The Great Escape: An Analysis of Allied Actions Leading to the Axis Evacuation of Sicily in World War II
ARMY COMMAND AND GENERAL STAFF COLL FORT LEAVENWORTH KS
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As Allied armies advanced in North Africa, Allied leadership established Sicily as the next target. As the invasion unfolded, the Allies pushed Axis forces into northeastern Sicily where a well-organized evacuation moved over 100,000 Axis troops, with equipment, to the Italian mainland. The central research question is Did an opportunity exist for the Allies to trap and compel the capitulation of Axis forces during the Sicily campaign Analysis of the invasion decision, the planning cycle, and the operation resulted in several conclusions. First, strategic guidance adequately promoted successful planning. Second, operational planning was disjointed and lacked senior ground commander involvement. Finally, Generals Eisenhower and Alexander did not communicate to their field army commanders a campaign strategic vision or commander s intent, which led to two decisions that eliminated the possibility to trap Axis forces. Additionally, the newness of combined operational practices and differences in command relationships caused coordination problems that hindered operational responsiveness. Though Sicily was a tactical success, the Allies missed an opportunity to capture a substantial Axis force, which demonstrates the importance of commander s vision and intent, cultivating unity of command in an allied environment and preserving the ability to exploit favorable conditions with an eye toward operational goals.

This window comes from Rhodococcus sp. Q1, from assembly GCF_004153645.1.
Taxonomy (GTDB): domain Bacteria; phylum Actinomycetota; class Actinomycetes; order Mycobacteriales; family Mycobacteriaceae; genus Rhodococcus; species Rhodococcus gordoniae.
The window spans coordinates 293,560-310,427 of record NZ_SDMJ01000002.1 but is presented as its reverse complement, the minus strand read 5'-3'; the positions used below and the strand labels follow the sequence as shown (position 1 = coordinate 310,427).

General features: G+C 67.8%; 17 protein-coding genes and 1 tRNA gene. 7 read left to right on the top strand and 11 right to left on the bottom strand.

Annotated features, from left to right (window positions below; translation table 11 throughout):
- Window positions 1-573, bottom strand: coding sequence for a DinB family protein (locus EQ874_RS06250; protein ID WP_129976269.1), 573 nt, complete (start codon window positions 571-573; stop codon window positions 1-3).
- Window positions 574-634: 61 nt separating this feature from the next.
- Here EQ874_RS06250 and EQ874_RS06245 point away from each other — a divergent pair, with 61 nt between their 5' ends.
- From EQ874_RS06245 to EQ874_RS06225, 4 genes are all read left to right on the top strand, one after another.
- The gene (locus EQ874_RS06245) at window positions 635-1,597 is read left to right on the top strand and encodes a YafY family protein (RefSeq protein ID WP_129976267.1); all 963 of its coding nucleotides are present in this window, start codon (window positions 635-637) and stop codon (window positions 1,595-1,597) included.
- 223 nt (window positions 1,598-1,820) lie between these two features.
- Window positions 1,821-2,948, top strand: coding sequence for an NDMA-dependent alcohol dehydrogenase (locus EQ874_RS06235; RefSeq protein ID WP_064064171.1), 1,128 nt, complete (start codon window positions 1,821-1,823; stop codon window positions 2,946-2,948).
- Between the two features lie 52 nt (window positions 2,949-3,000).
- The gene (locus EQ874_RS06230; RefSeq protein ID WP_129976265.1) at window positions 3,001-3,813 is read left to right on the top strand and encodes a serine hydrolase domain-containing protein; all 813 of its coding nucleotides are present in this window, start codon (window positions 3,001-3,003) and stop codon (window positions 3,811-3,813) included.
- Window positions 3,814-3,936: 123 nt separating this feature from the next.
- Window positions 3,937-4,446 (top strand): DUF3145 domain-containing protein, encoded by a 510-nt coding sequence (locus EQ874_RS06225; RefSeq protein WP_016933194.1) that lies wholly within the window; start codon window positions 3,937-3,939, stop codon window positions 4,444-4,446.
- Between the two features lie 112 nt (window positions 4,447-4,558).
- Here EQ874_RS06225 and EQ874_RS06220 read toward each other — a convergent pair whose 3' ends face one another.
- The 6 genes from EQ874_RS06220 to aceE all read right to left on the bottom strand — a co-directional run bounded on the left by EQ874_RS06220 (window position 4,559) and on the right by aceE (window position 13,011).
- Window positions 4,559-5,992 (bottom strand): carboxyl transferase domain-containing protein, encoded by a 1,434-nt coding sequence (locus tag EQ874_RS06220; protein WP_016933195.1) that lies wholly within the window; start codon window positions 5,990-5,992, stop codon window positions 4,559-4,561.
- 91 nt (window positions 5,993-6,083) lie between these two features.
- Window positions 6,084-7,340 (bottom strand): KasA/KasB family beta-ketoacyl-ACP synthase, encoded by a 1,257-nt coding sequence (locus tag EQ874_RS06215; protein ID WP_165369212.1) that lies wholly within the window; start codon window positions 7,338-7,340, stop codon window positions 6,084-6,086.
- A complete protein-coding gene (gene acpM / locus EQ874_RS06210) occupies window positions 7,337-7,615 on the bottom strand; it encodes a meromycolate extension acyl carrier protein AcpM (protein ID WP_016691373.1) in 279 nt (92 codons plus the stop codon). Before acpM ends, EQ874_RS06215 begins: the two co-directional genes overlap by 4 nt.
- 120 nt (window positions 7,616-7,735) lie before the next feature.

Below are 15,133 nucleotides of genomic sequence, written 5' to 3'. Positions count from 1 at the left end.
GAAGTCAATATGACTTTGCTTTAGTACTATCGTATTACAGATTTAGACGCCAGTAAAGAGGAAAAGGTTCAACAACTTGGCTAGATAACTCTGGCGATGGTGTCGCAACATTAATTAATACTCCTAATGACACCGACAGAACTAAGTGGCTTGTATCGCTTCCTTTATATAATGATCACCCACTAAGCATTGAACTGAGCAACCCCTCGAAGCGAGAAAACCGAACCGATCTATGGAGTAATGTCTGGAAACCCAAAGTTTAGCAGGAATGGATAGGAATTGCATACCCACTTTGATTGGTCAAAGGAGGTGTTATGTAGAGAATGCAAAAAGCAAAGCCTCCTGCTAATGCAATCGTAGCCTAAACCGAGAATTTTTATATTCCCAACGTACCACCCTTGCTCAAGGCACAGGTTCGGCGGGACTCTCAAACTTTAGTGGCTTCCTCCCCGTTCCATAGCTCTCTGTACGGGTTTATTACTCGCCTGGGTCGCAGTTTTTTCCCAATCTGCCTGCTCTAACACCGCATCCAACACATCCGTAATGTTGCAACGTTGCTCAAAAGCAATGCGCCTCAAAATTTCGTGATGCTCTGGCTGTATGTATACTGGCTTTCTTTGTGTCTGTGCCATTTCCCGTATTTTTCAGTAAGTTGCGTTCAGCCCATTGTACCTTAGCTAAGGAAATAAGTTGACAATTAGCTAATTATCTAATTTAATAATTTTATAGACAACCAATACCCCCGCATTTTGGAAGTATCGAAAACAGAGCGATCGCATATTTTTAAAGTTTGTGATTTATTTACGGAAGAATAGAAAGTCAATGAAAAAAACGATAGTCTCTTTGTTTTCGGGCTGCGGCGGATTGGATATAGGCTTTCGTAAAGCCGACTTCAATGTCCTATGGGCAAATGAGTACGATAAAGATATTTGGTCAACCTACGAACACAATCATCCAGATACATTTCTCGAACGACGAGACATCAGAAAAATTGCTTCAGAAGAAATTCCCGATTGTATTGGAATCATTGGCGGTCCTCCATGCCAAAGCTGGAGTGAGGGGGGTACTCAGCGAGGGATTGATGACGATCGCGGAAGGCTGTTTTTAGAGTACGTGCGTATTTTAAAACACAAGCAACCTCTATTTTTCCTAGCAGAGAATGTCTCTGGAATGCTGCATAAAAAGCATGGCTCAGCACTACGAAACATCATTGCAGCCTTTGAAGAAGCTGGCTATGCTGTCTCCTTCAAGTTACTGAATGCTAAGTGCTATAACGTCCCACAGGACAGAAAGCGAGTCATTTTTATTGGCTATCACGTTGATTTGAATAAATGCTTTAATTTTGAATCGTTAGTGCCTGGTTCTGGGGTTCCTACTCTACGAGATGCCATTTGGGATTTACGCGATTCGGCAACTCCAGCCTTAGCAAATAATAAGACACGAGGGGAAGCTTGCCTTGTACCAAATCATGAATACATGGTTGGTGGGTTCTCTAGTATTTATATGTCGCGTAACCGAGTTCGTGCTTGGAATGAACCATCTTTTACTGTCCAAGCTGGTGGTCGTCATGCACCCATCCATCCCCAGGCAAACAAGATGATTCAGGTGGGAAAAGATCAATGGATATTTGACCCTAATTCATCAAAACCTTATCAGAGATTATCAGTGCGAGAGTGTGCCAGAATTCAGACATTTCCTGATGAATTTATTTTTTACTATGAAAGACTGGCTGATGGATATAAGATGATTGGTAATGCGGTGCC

- Military Operations, Strategy and Tactics